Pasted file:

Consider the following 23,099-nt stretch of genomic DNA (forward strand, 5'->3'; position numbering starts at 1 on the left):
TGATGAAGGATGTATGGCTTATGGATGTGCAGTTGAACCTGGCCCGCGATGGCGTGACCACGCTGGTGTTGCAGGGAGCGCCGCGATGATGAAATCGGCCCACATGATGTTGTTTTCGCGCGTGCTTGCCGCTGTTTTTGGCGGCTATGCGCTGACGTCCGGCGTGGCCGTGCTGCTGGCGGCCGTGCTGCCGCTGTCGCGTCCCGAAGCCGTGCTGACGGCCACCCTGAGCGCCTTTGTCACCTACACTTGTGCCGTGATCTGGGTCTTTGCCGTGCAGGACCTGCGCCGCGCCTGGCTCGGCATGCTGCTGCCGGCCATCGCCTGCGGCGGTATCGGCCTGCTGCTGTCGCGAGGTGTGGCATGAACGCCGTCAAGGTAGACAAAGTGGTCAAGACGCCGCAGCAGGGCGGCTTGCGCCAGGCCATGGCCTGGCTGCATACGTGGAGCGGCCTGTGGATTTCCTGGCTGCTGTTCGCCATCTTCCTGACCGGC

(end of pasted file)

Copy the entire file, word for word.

Consider the following 23,099-nt stretch of genomic DNA (forward strand, 5'->3'; position numbering starts at 1 on the left):
TGATGAAGGATGTATGGCTTATGGATGTGCAGTTGAACCTGGCCCGCGATGGCGTGACCACGCTGGTGTTGCAGGGAGCGCCGCGATGATGAAATCGGCCCACATGATGTTGTTTTCGCGCGTGCTTGCCGCTGTTTTTGGCGGCTATGCGCTGACGTCCGGCGTGGCCGTGCTGCTGGCGGCCGTGCTGCCGCTGTCGCGTCCCGAAGCCGTGCTGACGGCCACCCTGAGCGCCTTTGTCACCTACACTTGTGCCGTGATCTGGGTCTTTGCCGTGCAGGACCTGCGCCGCGCCTGGCTCGGCATGCTGCTGCCGGCCATCGCCTGCGGCGGTATCGGCCTGCTGCTGTCGCGAGGTGTGGCATGAACGCCGTCAAGGTAGACAAAGTGGTCAAGACGCCGCAGCAGGGCGGCTTGCGCCAGGCCATGGCCTGGCTGCATACGTGGAGCGGCCTGTGGATTTCCTGGCTGCTGTTCGCCATCTTCCTGACCGGC